New app locates public AEDs in cases of sudden cardiac arrest

By Marilyn Malara

TOKYO, Nov. 7 (UPI) -- Developers of a new mobile application say it can help people locate public automated external defibrillators faster in the case of sudden, out-of-hospital cardiac arrest.

The American Heart Association reports a group of Japanese researchers from Kyoto University and Coaido will present their app, AED-SOS, at the association's Scientific Sessions on Monday.


AED-SOS is designed to help bystanders find the lifesaving devices faster. AED-SOS, currently geared toward Japanese users, transmits an SOS signal from the location where it is activated to notify potential co-rescuers to deliver the nearest AED.

Community-based AEDs can be difficult to locate and deliver in an emergency, even when community members know there is an AED nearby. In addition to alerting nearby co-rescuers of a cardiac arrest, the app provides the shortest route to the nearest AED.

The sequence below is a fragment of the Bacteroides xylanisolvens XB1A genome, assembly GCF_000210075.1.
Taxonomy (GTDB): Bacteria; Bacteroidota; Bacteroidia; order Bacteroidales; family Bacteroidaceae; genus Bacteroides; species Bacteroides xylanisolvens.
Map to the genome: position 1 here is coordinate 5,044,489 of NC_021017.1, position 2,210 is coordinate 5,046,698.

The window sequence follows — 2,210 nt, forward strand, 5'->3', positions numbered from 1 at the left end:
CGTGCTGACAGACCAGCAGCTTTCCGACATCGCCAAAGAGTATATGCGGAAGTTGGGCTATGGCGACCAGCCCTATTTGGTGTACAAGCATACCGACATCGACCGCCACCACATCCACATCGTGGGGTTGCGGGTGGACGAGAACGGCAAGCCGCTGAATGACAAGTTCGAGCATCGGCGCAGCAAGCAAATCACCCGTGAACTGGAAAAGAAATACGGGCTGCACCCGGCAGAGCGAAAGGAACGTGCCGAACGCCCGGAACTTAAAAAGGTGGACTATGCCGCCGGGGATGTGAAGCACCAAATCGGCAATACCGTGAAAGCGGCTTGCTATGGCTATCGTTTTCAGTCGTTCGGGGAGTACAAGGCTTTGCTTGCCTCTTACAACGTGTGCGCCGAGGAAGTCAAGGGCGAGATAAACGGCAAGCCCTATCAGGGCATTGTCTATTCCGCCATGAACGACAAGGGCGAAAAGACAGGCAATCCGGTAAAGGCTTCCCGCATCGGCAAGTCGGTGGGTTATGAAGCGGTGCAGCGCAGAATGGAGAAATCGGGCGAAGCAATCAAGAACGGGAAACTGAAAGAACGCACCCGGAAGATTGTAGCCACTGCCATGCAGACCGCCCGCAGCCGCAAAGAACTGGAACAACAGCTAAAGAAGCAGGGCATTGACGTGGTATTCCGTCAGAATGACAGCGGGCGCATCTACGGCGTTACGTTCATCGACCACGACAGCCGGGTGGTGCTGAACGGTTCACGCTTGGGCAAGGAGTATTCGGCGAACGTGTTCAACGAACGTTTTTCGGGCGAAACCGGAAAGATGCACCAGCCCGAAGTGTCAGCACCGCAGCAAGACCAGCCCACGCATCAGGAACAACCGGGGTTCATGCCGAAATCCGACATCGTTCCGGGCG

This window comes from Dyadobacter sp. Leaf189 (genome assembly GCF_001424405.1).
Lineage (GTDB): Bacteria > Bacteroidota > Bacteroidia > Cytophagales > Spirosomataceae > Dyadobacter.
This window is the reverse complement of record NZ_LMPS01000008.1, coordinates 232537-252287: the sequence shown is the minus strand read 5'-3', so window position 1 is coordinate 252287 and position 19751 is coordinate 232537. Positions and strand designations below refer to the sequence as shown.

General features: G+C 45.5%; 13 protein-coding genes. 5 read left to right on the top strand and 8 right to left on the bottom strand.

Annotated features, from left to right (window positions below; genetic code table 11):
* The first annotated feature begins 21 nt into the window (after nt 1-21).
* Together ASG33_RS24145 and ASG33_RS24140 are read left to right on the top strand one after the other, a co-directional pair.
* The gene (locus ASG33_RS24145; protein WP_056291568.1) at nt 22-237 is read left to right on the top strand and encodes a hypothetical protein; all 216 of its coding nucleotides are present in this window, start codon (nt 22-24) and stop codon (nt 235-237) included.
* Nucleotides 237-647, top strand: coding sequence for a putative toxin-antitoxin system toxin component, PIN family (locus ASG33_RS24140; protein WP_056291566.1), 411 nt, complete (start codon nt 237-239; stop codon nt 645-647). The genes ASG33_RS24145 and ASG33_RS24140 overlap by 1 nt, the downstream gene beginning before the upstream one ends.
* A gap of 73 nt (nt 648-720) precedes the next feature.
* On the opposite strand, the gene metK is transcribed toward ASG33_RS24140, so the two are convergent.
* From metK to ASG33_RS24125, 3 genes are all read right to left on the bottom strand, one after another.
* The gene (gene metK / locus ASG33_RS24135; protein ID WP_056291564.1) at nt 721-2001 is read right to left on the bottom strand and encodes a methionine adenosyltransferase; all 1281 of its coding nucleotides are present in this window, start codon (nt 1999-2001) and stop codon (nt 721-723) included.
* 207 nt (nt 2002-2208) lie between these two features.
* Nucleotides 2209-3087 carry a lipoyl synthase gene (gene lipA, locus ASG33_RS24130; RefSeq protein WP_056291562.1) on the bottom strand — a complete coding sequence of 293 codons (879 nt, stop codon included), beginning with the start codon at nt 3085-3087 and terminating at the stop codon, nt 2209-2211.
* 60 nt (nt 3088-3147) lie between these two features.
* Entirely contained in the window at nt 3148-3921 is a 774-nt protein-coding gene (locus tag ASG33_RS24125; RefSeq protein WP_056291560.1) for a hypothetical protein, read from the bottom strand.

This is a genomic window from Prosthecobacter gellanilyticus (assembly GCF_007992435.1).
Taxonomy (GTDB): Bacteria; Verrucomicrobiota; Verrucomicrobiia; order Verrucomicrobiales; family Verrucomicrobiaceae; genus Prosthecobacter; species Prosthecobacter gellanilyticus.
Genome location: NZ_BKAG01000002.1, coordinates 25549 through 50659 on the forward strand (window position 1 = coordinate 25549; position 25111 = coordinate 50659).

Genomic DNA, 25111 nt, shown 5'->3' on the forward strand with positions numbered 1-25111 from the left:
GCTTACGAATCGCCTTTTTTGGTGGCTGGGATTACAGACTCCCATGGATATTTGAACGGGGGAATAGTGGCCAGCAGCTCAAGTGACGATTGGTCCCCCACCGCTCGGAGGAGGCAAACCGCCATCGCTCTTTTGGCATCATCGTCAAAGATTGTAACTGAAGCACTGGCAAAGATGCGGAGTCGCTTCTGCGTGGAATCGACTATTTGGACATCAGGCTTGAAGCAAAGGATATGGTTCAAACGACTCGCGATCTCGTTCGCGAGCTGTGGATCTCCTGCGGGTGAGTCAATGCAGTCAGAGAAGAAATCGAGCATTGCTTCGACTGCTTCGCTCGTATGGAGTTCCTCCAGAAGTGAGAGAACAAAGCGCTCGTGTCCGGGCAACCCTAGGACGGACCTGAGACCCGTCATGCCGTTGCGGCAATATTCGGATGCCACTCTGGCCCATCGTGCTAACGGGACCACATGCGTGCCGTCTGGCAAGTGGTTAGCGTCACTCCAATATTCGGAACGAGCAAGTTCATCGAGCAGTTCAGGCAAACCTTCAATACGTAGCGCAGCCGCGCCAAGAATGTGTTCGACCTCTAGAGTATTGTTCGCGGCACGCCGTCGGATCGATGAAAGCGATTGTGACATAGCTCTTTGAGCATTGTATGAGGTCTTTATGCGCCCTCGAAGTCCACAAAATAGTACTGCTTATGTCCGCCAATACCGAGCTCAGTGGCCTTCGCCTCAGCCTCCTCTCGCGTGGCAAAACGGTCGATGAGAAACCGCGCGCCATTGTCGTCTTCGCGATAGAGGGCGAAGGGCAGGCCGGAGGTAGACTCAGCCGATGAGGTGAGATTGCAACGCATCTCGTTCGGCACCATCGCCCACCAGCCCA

Researchers report the app cuts the amount of time it takes to successfully treat out-of-hospital cardiac arrest by almost a third. Among 52 people analyzed, a group using AED-SOS took an average 133 seconds from recognition of cardiac arrest to AED delivery compared to a 202-second response time for a group not using the app. Using data collected from scenario experiments, researchers believe the online tool could increase survival during crucial moments of a heart attack.


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